Assemblyman John Salka, R-Brookfield, stopped Monday in Oneonta as part of a town hall discussion tour of the 121st District, which encompasses all of Madison County, part of Oneida County and most of Otsego County.
Oneonta Mayor Gary Herzig introduced the assemblyman to about a dozen attendees in the City Council chambers, commending Salka for sponsoring a prescription drug collection campaign earlier in the day at Nader Towers.
More than 50 pounds of drugs were collected, according to Oneonta Police Chief Doug Brenner, a “larger than normal” amount than typically collected by the department on similar occasions.
As a “newbie” and member of the Assembly minority, Salka described his plans to establish himself as “someone who’s willing to listen, and someone who understands the cultural divide” between upstate and downstate New York.
“The needs might be different in Oneonta than they are in Queens,” he said.
Salka expressed his disappointment with the passage of the farm labor bill, sponsored in the Assembly by Catherine Nolan, D-Queens, which grants overtime pay, the right to unionize and other labor protections to New York farm workers.
“Most of the larger farms I talked to said ‘fine, I’ll just automate. Then they’ll all be out of work,’” Salka said, “and the smaller farms said ‘I don’t know how I’ll be able to survive.’
“When a piece of legislation comes up that threatens a very important element in my district, I’m going to vote against it and I’m going to debate against it as hard as I can,” he said.
Herzig asked Salka if he would advocate for a more equitable distribution of state aid to municipalities, like the city of Oneonta, which have maintained the 2% property tax cap but received no increases in state aid for a decade.
“Absolutely,” Salka replied.
He discussed the declining populations upstate and the increasing tax burden on residents that remain, and opposed what he described as the governor’s adversarial stance on small towns and villages.
“Our job is to stabilize upstate New York,” Salka said. “I think we’re spiraling.”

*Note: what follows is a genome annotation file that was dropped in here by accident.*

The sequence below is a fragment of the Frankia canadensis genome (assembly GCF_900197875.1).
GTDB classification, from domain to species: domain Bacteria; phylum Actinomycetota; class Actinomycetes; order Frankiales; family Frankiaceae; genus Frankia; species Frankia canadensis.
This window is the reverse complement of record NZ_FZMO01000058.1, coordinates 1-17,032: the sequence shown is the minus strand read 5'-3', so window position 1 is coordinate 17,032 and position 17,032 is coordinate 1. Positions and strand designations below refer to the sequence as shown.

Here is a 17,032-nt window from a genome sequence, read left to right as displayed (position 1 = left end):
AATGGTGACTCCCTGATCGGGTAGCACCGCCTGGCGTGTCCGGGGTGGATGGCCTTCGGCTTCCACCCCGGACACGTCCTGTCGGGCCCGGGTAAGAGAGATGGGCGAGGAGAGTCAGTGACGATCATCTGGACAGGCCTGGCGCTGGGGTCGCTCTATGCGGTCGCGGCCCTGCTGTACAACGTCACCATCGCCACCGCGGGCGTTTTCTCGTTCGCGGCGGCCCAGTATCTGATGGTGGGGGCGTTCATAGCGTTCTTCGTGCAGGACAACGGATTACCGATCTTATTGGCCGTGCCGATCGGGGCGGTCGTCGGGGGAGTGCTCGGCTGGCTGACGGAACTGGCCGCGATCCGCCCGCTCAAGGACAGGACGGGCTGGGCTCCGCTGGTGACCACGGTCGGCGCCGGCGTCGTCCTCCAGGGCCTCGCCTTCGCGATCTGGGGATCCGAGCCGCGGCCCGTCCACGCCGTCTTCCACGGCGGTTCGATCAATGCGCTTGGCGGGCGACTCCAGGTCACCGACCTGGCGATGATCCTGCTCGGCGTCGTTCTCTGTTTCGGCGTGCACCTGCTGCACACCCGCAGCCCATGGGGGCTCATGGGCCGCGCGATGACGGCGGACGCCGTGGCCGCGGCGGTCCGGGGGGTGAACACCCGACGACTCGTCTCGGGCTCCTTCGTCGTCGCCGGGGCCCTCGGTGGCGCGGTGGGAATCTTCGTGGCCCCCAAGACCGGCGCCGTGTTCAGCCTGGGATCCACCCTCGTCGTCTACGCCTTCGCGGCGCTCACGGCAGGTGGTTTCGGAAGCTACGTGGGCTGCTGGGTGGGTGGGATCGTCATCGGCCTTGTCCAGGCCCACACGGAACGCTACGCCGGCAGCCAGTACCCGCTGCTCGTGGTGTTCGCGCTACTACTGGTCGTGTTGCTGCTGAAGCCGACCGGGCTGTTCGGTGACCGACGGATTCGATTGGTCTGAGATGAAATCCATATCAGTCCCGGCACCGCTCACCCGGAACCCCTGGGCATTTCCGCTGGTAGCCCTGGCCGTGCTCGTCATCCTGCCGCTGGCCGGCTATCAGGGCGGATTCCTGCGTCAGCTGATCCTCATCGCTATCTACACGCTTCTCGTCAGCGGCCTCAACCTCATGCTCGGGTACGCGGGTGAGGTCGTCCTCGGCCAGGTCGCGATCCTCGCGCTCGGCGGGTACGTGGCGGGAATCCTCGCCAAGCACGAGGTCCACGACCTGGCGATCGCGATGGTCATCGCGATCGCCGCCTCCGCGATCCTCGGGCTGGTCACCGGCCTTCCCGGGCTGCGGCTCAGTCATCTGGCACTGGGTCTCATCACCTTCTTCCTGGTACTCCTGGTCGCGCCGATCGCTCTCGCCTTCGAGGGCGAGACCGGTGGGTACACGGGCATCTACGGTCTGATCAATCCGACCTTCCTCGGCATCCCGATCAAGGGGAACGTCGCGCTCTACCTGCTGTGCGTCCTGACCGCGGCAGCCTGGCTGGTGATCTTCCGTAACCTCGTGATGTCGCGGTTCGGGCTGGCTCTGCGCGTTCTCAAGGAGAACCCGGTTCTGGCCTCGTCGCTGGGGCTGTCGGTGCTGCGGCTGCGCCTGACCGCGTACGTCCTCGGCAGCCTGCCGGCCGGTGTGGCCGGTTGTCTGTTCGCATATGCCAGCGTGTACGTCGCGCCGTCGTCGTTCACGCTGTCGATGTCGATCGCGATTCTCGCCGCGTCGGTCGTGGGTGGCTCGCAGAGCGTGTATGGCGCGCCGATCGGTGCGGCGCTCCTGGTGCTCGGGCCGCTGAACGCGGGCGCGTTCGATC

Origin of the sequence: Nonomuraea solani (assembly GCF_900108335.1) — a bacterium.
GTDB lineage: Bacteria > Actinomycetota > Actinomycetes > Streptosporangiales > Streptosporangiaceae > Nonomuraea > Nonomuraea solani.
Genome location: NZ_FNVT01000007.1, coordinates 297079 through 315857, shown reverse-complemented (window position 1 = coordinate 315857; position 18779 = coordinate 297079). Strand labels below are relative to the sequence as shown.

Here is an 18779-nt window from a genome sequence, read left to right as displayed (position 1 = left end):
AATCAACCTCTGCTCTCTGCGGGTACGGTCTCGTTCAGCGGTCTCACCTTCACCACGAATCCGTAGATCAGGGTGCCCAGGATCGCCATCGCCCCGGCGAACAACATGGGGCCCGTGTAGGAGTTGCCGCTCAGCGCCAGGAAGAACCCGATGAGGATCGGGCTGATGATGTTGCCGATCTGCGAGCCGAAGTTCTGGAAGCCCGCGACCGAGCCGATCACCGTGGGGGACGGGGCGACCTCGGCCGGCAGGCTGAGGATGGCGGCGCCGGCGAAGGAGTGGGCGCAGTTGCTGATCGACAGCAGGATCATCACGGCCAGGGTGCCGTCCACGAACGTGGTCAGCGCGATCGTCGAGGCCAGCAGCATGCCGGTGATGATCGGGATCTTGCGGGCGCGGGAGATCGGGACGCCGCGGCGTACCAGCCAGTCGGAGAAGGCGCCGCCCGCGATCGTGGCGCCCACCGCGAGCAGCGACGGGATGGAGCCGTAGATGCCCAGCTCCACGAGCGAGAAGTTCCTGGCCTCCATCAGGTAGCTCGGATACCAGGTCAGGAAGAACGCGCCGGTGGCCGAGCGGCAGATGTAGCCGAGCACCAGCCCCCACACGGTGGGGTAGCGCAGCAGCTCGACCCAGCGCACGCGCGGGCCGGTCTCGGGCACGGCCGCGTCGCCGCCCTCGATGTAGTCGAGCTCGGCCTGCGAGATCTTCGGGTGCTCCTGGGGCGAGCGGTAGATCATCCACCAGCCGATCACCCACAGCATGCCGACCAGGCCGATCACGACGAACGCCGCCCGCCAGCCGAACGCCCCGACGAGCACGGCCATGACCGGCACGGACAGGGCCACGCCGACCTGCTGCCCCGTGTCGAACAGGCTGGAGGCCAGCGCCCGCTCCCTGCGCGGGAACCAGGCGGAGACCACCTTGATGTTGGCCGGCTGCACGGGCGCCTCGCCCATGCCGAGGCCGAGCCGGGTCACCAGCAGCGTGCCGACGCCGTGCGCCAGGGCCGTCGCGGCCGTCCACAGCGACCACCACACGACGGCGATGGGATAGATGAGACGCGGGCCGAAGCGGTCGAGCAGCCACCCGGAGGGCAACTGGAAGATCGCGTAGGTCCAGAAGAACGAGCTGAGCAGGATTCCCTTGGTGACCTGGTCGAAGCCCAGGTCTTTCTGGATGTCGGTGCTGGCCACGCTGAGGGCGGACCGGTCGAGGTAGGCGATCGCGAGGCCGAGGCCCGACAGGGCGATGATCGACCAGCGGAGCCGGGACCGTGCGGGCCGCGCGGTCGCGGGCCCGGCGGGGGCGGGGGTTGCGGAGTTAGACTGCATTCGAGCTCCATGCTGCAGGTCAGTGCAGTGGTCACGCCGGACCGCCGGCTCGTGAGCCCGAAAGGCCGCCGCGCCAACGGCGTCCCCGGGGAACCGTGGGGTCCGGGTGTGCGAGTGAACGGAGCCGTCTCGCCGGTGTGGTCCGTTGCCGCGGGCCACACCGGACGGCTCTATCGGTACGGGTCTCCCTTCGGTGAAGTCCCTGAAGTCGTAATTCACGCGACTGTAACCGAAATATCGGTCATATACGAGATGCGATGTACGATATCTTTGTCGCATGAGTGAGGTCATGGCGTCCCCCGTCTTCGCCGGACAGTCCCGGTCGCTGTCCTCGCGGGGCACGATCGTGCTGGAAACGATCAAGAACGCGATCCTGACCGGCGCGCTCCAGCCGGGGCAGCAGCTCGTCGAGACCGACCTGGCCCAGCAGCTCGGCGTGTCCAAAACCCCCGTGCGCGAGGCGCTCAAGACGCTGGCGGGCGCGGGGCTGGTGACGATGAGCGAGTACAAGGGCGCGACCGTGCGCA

Salka decried the state legislative process as inefficient, one that is intentionally skewed to bundle together pieces of seemingly unrelated legislation and rush them for approval at the eleventh hour.
The state’s $175 billion budget — what should serve as a purely financial document, Salka said — was spread across 11 bills and ended up being more of a social document, he said, and included provisions that would grant legal status to undocumented immigrants who were brought to the United States as children and expand abortion rights statewide.
“What we have here is a dysfunctional Albany,” he said. “The legislature is controlled by downstate. There’s a divide in whether or not they understand what our needs are, and being the ones that control the purse strings.”
Salka discussed his involvement with Riverside Apartments, a low-income housing development proposed last fall by Rehabilitation Support Services that faced significant opposition from many Sixth Ward residents.
“The process did not go as well as it should,” Salka said. “I’m told other RSS projects have been quite successful, but this project just didn’t fit. We have to keep our neighborhood intact.”
Salka said he intends to host at least two town halls a month during the legislative recess. He will hold mobile office hours at Huntington Memorial Library on Thursday from 10 a.m. to 2 p.m.
“My answers come from the heart,” Salka said at the end of the session. “I’m not going to pass any landmark legislation, being in the minority of the New York State Assembly, but we’re going to take care of our constituents.”
For more information, contact Salka at his Oneonta district office at 607-432-1484 or email@example.com.
Sarah Eames, staff writer, can be reached at firstname.lastname@example.org or 607-441-7213. Follow her @DS_SarahE on Twitter.